As tech companies and automakers rush to perfect self-driving technology, an inconvenient truth lurks in the shadows. Once the cars are capable of driving themselves, how will they provide services that people want to use and be sustainable for fleet owners?
Patrick McGee of the Financial Times wrote that “there is a growing recognition that getting the self-driving algorithms right is merely an entry ticket for the much bigger challenge of commercialization,” adding that “the technical know-how to manage a fleet that competes with the likes of Uber and Lyft on timely pickups” is critical to commercialization.
Apples And Oranges
Competing with Uber and Lyft on timely pickups represents an enormous challenge but also brings up an “apples and oranges” comparison. Peer-to-peer ride-hailing services are “convenient” for travelers because the businesses flood city centers with vehicles so that a ride is always nearby. This convenience is affordable for Uber and Lyft because they only pay drivers when a passenger is on board, and they don’t incur any costs from the empty vehicles.
In fact, the convenience that ride-hailing businesses offer comes at a cost of efficiency and congestion. According to a report from Schaller Consulting, these vehicles add 2.8 miles for every mile of personal driving they eliminate. As a result, peer-to-peer ride-hailing services have made traffic 180% worse in cities.
For autonomous service providers or a service provider that owns its conventional vehicles, every mile and minute incurs a cost. Providing a convenient service will have to be balanced with vehicle utilization targets, or paid miles. Offering “timely pickups” while also ensuring a sustainable level of paid usage is really difficult.
10,000 Times Harder
Waymo’s former head of business development, Shaun Stewart, told McGee that getting self-driving right is “just one milestone. How do you succeed in the commercial endeavors around the technology? It’s a completely different challenge and requires a completely different skill set and experience set.”
Cruise president Dan Ammann told McGee that it’s “probably 10,000 times harder” to deliver a commercial autonomous service at scale than to demonstrate that the vehicle can drive down the street.
Deciding in real time which vehicle should go where may seem simple when thinking of a single ride request from point A to point B. But to do this at scale requires evaluating an enormous number of variables that grows exponentially with the size of the operation.
Imagine fielding hundreds or thousands of ride requests simultaneously and instantly assigning hundreds of vehicles to riders with predictable ride times and wait times, and with predictable revenue per mile traveled. Among the variables that need to be considered are current and future traffic conditions, vehicle locations, capacities and available energy, and even possible failures. Vehicles may need to be reassigned midroute to accommodate incoming requests.
For an autonomous vehicle business to be successful, these parameters — vehicle utilization and passenger convenience — will need to be manageable and controllable. Optimization algorithms will need to go beyond the current state-of-the-art models in operations research and artificial intelligence.
“The self-driving system is a core competency, it’s necessary—but it’s not sufficient to create a new business,” James Farley, the president of new business at Ford, told the Financial Times. Transforming autonomous vehicles into a successful business requires more than safe driving; it requires fleet optimization at levels few AV tech developers have contemplated.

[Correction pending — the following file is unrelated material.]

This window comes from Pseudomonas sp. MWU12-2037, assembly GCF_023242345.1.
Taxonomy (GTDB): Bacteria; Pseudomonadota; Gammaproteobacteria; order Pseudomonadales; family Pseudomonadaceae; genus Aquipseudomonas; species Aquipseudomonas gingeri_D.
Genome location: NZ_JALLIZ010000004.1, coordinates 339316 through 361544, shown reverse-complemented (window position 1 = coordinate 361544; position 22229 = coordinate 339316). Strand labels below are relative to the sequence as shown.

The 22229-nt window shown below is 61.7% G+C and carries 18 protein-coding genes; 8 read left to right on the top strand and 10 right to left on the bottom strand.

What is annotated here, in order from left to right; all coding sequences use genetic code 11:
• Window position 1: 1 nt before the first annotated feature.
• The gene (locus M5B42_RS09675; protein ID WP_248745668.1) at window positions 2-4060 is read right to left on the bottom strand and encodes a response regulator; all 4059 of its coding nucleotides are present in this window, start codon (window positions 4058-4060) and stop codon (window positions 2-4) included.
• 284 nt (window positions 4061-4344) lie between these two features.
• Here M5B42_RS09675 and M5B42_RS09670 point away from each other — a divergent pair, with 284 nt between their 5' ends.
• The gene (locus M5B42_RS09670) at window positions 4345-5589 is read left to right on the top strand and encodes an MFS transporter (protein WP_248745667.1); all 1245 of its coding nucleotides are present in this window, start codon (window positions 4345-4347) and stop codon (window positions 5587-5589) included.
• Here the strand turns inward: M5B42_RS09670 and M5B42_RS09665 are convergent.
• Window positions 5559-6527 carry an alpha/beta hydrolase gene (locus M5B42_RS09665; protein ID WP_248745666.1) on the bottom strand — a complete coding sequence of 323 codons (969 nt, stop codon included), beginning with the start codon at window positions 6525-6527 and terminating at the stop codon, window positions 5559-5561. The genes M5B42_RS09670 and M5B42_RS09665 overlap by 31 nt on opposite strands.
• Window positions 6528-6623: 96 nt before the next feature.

A first step to optimizing fleets of autonomous vehicles is to think of shared transit as the primary use case and business case for AV fleets. Traffic gurus at MIT developed an algorithm and found that 2,000 10-person vehicles could handle 95% of New York’s 14,000 cabs.
Adopting a shared model for most or all AVs should drive vehicle design (larger, multipassenger vehicles) and feature offers like Wi-Fi and entertainment to make slightly longer journeys more attractive than driving due to the opportunity to get things done during the trip.
Even without algorithmic optimization, mobility services could be more efficient incentivizing and rewarding the smart routing of vehicles (forcing them to take specific routes) and altered travel times to get people to book rides at off-peak times, according to Carnegie Mellon engineering professor Sean Qian. He studied today’s ride-hailing data, but there is no reason these kinds of rules could not be baked into AV booking apps, too.
Asking The Wrong Questions
Comparing autonomous fleets to today’s peer-to-peer ride-hailing business — thinking that autonomy simply involves removing a human driver — is an overly simplified view. If operator-owned robotaxis replaced every Uber and Lyft vehicle, with the supply demand mismatch they have today, the companies would likely lose even more money. The excess vehicles would still be empty most of the time, and those empty vehicles would become very expensive — someone has to absorb that cost.
Earlier this year, Waymo announced it would not build autonomous cars, telling The Telegraph (via Observer) that it would instead focus on creating “the world’s most experienced driver.” Many of us are anxiously awaiting AVs to be safe enough for prime time, but that still doesn’t guarantee that the vehicles will be deployable in fleets that actually deliver a better service than their predecessors.
I believe what cities really need is services that move more people with fewer vehicles, reducing traffic and emissions. It could be argued that with urban congestion and pollution becoming worse and deadlier, the world needs the business solution even more than the self-driving solution.